Or, why you don’t want to use the Alfresco admin console in production

 

The Alfresco admin consoleto config, or not to config? Such is the dilemma for the administrator: to suffer the noble but outrageous fortune of restarting the server for every change to alfresco-global.properties? Or seize the admin console to put an end to his tribulations?

Luis Colorado, Zia Consulting
Luis Colorado
Alfresco Software
Engineer at Zia

More senior Alfresco administrators seem to be inclined to using the traditional configuration files, but more adventurous administrators prefer the admin console. Who is right?

There are several ways to set the properties in Alfresco. The most common methods are:

  • Putting the properties in the file alfresco-global.properties. Changing settings here always requires a restart to make them effective.
  • Setting the properties using the admin console. This is a friendly, and less error-prone, way to change settings. As an extra bonus, in many cases, the changes become effective immediately (which often means that no restarts are needed!) and will apply to all the servers in a cluster. Those features sound pretty sweet, but there are some other important gotchas that you must know.

Gotchas Galore!

Catch 1: Properties set in alfresco-global.properties will be ignored

Has it ever happened to you? You keep trying different values for a setting in alfresco-global.properties, but Alfresco seems to ignore your changes! If you have had that problem, it is likely that you (or someone else) set those values using the admin console. The properties set using the admin console will always override the settings in alfresco-global.properties.

Catch 2: What you set in the admin console stays there…forever! (well, almost)

When you save a setting using the admin console, jconsole, or some other JMX client, it is saved to the JMX backend which is ultimately stored in the database. Once you save a set of properties using the admin console, from that point on you will have to use the admin console to change them again because Alfresco will ignore those changes to those properties in alfresco-global.properties.

Catch 3: All or nothing

If you edit a single value on a page of the admin console, it doesn’t only write that one value to the database but all the other settings on that page as well. For example, even if you change only the Solr host name in the Search Service, the Solr ports, Solr base URL, etc. will also be saved to JMX.

Catch 4: Servers in a cluster may need different settings

Although in most cases it is desirable to have all the servers running with the same settings, that can be a problem in some situations. In a clustered environment, each server will have an alfresco-global.properties file. Those files can have differences (for example, each server may point to a different Solr server) as some scenarios may require it.

Catch 5: Reverting is possible but not always easy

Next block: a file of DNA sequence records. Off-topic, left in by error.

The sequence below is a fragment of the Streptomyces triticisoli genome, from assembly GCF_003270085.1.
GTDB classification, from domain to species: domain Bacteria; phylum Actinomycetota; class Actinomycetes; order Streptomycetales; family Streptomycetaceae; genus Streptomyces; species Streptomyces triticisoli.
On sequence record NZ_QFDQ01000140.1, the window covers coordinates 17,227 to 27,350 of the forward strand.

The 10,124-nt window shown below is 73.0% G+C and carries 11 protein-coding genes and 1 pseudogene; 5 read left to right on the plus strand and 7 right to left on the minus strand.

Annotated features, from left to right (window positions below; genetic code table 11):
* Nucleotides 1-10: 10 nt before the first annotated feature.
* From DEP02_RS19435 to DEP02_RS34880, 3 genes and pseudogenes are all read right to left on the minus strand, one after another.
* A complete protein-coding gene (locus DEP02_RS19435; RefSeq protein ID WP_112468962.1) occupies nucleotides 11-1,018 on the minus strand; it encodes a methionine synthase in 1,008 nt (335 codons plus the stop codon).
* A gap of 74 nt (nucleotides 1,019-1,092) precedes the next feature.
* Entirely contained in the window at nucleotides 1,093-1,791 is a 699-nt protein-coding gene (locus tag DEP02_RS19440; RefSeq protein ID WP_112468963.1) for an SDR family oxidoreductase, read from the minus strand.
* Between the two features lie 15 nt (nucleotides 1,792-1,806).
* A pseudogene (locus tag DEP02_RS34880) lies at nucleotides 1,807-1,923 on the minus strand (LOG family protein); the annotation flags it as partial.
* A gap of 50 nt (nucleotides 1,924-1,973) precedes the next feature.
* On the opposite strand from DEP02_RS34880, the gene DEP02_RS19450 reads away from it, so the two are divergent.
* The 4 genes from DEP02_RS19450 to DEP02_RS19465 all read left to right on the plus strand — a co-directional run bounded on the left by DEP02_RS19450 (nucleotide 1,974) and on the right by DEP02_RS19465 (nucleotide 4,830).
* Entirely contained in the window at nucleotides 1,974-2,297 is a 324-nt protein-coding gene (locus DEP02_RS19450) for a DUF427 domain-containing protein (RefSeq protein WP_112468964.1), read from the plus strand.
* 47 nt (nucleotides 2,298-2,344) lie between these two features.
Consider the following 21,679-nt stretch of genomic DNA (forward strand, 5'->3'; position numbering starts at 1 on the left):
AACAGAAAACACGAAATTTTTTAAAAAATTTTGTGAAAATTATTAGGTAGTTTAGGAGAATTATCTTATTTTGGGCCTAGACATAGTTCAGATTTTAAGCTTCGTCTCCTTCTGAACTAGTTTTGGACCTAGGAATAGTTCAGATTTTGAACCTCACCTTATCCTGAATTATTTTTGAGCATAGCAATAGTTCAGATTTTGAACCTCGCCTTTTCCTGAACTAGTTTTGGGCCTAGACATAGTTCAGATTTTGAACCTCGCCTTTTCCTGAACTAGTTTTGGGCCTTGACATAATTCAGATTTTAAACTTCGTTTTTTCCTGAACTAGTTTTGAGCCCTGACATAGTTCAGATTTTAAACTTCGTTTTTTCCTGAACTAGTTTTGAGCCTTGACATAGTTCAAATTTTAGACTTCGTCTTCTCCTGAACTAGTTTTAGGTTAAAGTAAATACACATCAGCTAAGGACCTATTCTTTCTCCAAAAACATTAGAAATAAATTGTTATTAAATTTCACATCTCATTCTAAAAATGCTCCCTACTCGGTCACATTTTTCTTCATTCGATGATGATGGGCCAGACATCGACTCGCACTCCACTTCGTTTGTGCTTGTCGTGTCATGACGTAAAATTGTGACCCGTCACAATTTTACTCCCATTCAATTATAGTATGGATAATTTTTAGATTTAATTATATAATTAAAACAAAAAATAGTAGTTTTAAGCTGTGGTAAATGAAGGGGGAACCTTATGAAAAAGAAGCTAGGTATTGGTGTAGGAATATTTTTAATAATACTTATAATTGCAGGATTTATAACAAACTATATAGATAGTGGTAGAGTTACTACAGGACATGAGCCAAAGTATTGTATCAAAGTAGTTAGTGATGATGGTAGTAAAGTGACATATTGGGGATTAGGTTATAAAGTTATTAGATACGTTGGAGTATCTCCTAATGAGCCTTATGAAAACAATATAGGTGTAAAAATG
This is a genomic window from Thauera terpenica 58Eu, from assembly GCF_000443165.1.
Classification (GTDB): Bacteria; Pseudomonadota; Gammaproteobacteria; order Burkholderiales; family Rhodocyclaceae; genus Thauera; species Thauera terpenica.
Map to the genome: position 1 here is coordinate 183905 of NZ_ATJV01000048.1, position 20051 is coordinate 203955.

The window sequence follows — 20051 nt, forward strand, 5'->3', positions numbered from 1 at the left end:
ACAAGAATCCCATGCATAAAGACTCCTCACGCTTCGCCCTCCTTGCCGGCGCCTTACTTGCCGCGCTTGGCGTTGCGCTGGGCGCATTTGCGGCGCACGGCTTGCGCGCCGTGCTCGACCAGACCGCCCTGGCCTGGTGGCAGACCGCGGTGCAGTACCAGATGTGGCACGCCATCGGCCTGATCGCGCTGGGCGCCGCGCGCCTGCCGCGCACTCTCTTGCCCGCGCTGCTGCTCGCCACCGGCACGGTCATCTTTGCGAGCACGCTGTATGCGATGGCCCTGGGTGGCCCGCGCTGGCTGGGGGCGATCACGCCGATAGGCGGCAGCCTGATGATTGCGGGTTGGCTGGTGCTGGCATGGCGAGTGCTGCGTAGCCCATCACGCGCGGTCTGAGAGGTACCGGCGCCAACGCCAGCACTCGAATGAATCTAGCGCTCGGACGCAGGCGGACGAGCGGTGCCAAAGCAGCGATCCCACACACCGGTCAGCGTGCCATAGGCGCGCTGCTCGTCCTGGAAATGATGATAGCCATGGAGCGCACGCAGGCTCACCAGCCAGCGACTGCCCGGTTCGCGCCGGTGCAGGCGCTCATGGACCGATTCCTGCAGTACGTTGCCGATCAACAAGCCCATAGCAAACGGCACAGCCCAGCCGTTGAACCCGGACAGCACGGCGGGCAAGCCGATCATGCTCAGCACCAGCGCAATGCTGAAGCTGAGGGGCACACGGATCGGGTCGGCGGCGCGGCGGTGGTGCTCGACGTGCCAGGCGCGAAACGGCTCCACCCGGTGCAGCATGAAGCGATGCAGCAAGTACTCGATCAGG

If you ever want to use alfresco-global.properties again to set properties, you have several options to revert those settings:

  • Using jconsole or some other JMX client.
  • Alfresco’s admin console has a revert feature named “JMX Settings,” but unfortunately it doesn’t work correctly at the moment. Due to a yet-to-be-fixed bug, it reverts to the last setting listed on the page even if you selected something else.

Catch 6: Settings can’t be deployed to another environment

If I have failed so far to dissuade you from using the Alfresco admin console in production, this may do the trick: Although the humble file alfresco-global.properties may seem pretty low-tech and cumbersome, it can easily be copied and deployed to other environments. Good luck trying that with your settings in admin console.

 

So, what is the admin console good for?

The admin console, so shiny, so convenient…is it useless after all? No!

Some Admin Console Tips

 

Although the admin console should not be used to configure production under normal circumstances, there are cases where it is really handy!

Logging

A notable exception are the log4j logging settings. This is the only place where you want to use the admin console in production. The settings here have an immediate effect which allows you to debug issues in the logs. Furthermore, the settings are automatically reverted to the values in your log4j.properties file upon restart.

Testing and Troubleshooting

When you need to test some settings or troubleshoot an issue without having to restart a non-production server, the admin console is a great tool. However, at the end of your testing session, it would be a good idea to revert those settings to avoid surprises.

Documenting your settings with a JMX dump

JMX dumps are a treasure trove of information about an Alfresco system. They contain most of the actual settings and internal properties plus other valuable information that will help you diagnose and troubleshoot problems in your system. Learn more about generating and analyzing JMX dumps in our other article.

Conclusion

You should never use the Alfresco admin console to make changes in production, except in the case of emergencies and adjusting the logging levels. The console remains a great tool to quickly test the effects of different settings, but, as those settings can’t be exported or imported, the admin console can’t part of a proper deployment workflow.

 

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